EU hits Iran with sanctions
Fuel being loaded into Iran’s Bushehr reactor last year. The Russian built and operated power station has taken 35 years to build due to sanctions
The European Union announced this week a new round of economic sanctions targeting 100 Iranian companies, including Tehran's main European financial hub, the Hamburg-based European-Iranian trade bank (EIH).
British diplomats and nuclear proliferation experts played a key role in ratcheting up the pressure on Chancellor Angela Merkel's government to drop its resistance to blacklisting the EIH.
In March, British security experts provided evidence to the German Foreign Ministry in Berlin about EIH's questionable financial dealings.
In early April, the business daily Handelsblatt revealed that the German Foreign Ministry, through its top diplomat Guido Westerwelle, "rubber-stamped" 1.5 billion euros' worth of crude oil payments from India to Iran via the EIH.
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The pro-business Foreign Minister Westerwelle catapulted Germany into an international scandal for effectively allowing funds to flow into Iran's nuclear and missile programmes.
Last year, the US Treasury Department sanctioned the EIH because it had played a part in advancing Iran's nuclear and rocket projects.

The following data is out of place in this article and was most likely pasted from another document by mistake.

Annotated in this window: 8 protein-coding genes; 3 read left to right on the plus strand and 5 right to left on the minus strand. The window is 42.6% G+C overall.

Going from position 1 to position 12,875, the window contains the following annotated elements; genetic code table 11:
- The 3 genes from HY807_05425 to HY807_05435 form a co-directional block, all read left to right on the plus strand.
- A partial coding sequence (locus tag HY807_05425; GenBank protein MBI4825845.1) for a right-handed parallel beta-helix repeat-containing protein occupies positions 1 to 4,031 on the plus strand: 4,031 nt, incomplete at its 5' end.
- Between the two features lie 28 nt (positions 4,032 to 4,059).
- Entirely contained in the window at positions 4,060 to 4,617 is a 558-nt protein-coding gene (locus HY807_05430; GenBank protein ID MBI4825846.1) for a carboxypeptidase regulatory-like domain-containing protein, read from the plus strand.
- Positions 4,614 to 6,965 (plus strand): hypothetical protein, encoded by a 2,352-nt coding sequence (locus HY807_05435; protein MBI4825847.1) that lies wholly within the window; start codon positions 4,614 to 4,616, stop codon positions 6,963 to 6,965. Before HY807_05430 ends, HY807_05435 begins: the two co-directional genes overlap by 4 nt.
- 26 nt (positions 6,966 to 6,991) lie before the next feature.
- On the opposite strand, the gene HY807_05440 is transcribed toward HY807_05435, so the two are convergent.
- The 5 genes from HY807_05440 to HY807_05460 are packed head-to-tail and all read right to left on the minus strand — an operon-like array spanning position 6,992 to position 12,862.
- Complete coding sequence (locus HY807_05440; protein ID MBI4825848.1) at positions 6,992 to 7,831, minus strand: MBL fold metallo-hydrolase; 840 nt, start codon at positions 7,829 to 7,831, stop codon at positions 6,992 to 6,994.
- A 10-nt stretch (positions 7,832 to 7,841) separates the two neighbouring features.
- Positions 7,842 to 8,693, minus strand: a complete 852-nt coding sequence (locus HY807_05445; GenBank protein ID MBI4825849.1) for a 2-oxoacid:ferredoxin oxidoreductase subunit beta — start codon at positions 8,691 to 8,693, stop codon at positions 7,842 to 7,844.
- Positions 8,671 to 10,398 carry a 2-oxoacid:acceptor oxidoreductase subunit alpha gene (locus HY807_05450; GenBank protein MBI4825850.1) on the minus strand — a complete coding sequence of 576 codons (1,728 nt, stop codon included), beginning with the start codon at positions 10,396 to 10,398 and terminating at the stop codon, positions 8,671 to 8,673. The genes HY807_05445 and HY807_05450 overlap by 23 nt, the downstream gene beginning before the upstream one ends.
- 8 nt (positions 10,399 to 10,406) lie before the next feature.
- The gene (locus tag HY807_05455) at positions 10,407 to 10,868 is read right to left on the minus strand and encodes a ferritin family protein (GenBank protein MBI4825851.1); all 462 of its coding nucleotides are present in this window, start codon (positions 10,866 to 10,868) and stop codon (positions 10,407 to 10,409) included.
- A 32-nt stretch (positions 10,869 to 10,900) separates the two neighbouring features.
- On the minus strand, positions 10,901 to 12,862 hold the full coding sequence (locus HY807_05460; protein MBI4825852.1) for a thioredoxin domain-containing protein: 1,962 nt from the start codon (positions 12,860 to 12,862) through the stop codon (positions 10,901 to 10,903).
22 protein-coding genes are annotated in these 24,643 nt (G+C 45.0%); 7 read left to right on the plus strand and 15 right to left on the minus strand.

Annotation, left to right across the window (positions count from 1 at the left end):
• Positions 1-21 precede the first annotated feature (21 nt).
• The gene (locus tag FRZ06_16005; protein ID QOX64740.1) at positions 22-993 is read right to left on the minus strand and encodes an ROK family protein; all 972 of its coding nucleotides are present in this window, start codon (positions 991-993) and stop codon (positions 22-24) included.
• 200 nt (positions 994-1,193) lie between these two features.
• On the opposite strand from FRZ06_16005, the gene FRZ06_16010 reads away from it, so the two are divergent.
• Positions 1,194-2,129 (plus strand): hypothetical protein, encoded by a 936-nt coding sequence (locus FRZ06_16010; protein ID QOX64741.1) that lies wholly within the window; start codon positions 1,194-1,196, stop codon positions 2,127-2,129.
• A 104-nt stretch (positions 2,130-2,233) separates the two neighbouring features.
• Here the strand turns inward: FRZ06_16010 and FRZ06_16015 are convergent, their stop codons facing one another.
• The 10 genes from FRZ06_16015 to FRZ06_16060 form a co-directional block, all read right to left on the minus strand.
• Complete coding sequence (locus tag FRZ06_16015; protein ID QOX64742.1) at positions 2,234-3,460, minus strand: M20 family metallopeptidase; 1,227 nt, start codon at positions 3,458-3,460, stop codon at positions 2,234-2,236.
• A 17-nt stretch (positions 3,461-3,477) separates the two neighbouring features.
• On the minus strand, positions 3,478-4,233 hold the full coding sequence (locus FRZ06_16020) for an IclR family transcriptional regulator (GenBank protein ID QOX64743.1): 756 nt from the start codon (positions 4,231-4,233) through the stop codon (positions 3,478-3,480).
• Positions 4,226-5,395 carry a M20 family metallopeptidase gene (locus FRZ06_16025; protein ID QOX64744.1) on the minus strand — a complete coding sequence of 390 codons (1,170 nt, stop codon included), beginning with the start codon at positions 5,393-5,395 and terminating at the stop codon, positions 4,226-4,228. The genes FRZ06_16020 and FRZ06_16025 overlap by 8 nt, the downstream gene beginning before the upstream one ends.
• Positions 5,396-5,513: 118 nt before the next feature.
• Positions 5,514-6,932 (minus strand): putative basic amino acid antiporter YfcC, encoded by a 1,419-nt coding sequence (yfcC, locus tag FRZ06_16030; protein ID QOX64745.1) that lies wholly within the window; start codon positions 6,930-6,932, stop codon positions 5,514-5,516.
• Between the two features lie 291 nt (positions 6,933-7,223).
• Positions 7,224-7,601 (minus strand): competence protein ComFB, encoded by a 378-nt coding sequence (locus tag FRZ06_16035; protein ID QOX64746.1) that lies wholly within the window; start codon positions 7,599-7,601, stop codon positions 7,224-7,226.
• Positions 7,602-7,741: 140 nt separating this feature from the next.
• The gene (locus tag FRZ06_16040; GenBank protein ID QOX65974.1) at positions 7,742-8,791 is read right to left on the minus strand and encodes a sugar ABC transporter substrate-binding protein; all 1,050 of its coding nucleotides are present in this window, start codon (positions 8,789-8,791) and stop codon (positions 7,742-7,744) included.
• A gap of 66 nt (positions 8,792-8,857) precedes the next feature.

According to a WikiLeaks cable from as early as 2008, Will Gelling, the head of Foreign and Commonwealth Office Iran Co-ordination Group, noted that the UK "is pushing Germany on this bank with a view to an EU listing" but "Germans are pushing back".
A second 2008 British WikiLeaks dispatch conveys the frustration of trying to rope Germany into a robust sanctions strategy against Iran: German agreement on anything meaningful will be like "pulling teeth," reads the entry.
The UK's efforts to twist Germany's arm to shut down the EIH's operation have been mostly unreported. The Anglo-American analysis about the dangers of the so-called terror bank EIH was well ahead of the security curve. It appears that the Merkel administration prioritised short-term profits over long-term global security.
Nonetheless, the decision to ban EIH, largely because of its strategic importance in Iran's drive to go nuclear, might very well be the crowning achievement of this EU sanctions round.
Benjamin Weinthal is a fellow at the Foundation for the Defence of Democracies